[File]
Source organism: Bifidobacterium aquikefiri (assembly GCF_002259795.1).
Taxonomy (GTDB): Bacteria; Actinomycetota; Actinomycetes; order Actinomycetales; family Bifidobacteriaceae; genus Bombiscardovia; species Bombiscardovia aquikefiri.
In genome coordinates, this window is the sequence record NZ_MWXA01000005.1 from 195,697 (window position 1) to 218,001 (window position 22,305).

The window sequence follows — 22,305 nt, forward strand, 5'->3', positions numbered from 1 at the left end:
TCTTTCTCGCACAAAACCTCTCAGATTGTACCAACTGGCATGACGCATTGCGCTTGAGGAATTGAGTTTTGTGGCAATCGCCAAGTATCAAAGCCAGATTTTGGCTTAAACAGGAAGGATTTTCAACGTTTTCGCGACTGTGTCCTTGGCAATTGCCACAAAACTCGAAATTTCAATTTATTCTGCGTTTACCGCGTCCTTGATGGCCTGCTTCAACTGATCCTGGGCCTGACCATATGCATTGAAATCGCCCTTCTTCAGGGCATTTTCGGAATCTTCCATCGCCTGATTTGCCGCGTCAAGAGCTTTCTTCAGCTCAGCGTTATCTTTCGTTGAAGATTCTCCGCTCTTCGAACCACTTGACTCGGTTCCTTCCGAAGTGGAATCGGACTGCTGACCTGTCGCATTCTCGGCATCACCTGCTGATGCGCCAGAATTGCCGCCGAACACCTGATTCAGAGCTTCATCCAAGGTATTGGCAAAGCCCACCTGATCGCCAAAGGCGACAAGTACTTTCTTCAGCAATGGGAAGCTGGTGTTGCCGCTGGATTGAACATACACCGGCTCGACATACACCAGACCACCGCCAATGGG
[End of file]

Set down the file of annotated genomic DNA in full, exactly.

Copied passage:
Source organism: Bifidobacterium aquikefiri (assembly GCF_002259795.1).
Taxonomy (GTDB): Bacteria; Actinomycetota; Actinomycetes; order Actinomycetales; family Bifidobacteriaceae; genus Bombiscardovia; species Bombiscardovia aquikefiri.
In genome coordinates, this window is the sequence record NZ_MWXA01000005.1 from 195,697 (window position 1) to 218,001 (window position 22,305).

The window sequence follows — 22,305 nt, forward strand, 5'->3', positions numbered from 1 at the left end:
TCTTTCTCGCACAAAACCTCTCAGATTGTACCAACTGGCATGACGCATTGCGCTTGAGGAATTGAGTTTTGTGGCAATCGCCAAGTATCAAAGCCAGATTTTGGCTTAAACAGGAAGGATTTTCAACGTTTTCGCGACTGTGTCCTTGGCAATTGCCACAAAACTCGAAATTTCAATTTATTCTGCGTTTACCGCGTCCTTGATGGCCTGCTTCAACTGATCCTGGGCCTGACCATATGCATTGAAATCGCCCTTCTTCAGGGCATTTTCGGAATCTTCCATCGCCTGATTTGCCGCGTCAAGAGCTTTCTTCAGCTCAGCGTTATCTTTCGTTGAAGATTCTCCGCTCTTCGAACCACTTGACTCGGTTCCTTCCGAAGTGGAATCGGACTGCTGACCTGTCGCATTCTCGGCATCACCTGCTGATGCGCCAGAATTGCCGCCGAACACCTGATTCAGAGCTTCATCCAAGGTATTGGCAAAGCCCACCTGATCGCCAAAGGCGACAAGTACTTTCTTCAGCAATGGGAAGCTGGTGTTGCCGCTGGATTGAACATACACCGGCTCGACATACACCAGACCACCGCCAATGGG